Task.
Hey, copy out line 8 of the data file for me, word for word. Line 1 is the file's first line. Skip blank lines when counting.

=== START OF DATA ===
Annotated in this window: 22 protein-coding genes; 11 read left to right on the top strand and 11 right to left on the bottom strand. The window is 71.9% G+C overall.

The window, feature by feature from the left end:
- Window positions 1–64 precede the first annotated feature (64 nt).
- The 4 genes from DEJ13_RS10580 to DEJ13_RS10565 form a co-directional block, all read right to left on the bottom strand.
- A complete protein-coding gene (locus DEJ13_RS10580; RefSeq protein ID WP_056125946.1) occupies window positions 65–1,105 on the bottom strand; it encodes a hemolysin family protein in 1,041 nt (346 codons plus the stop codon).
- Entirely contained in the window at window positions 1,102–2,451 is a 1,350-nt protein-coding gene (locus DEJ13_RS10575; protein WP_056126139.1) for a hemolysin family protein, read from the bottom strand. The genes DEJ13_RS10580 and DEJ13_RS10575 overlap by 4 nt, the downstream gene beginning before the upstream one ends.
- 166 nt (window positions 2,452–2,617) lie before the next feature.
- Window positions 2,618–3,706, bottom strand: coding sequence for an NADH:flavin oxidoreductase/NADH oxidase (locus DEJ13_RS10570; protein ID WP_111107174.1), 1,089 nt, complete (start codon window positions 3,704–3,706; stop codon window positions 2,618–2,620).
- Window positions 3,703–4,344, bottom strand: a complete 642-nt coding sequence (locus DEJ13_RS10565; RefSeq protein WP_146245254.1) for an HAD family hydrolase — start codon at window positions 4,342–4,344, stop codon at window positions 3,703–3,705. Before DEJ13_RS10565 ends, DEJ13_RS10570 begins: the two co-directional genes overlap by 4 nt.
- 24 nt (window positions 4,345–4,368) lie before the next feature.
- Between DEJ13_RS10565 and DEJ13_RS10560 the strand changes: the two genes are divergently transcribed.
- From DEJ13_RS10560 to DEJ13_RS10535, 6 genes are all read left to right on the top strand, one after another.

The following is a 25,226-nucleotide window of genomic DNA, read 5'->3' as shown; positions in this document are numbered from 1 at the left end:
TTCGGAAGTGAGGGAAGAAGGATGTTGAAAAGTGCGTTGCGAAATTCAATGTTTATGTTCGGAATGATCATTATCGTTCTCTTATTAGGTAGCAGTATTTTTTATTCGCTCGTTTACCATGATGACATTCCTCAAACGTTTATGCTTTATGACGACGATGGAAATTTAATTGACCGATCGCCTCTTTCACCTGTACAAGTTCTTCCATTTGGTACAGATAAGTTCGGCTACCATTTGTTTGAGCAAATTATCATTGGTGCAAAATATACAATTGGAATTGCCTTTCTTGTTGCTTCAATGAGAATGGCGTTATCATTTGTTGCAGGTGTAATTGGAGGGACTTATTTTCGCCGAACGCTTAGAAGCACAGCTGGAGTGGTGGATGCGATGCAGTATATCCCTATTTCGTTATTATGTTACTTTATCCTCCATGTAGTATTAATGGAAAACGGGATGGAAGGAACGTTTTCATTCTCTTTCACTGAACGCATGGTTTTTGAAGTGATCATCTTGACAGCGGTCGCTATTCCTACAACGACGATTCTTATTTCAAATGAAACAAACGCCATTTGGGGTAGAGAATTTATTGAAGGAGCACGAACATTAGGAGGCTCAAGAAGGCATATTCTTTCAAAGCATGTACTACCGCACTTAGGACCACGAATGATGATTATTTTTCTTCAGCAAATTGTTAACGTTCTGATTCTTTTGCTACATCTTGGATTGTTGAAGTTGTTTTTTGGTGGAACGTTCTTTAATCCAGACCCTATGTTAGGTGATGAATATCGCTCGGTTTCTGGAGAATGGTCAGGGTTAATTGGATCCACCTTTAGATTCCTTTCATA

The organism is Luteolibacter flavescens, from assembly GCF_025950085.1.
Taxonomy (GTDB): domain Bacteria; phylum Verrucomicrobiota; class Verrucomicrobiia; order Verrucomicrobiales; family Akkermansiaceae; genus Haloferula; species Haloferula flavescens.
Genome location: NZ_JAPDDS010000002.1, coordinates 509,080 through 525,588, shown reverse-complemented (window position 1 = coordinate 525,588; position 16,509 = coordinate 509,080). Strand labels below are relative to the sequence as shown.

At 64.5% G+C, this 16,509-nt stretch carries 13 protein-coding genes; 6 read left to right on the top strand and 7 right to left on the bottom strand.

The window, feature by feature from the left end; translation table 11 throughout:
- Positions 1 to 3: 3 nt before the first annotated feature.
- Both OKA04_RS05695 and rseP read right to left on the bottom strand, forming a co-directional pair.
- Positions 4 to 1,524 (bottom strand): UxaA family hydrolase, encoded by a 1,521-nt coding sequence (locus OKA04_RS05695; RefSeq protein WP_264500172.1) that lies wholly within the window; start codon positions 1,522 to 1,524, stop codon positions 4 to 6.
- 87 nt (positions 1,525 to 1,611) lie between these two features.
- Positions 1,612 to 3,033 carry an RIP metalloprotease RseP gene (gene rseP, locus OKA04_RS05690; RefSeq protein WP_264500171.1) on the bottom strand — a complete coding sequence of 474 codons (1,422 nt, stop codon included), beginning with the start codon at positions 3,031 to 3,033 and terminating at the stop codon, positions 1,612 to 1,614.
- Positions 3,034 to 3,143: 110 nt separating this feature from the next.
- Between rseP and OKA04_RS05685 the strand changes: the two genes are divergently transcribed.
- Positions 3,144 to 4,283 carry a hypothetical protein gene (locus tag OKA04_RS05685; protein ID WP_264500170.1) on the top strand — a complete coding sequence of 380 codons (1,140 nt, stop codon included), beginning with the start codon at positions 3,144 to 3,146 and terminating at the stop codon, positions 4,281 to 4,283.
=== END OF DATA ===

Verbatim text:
- Window positions 2,618–3,706, bottom strand: coding sequence for an NADH:flavin oxidoreductase/NADH oxidase (locus DEJ13_RS10570; protein ID WP_111107174.1), 1,089 nt, complete (start codon window positions 3,704–3,706; stop codon window positions 2,618–2,620).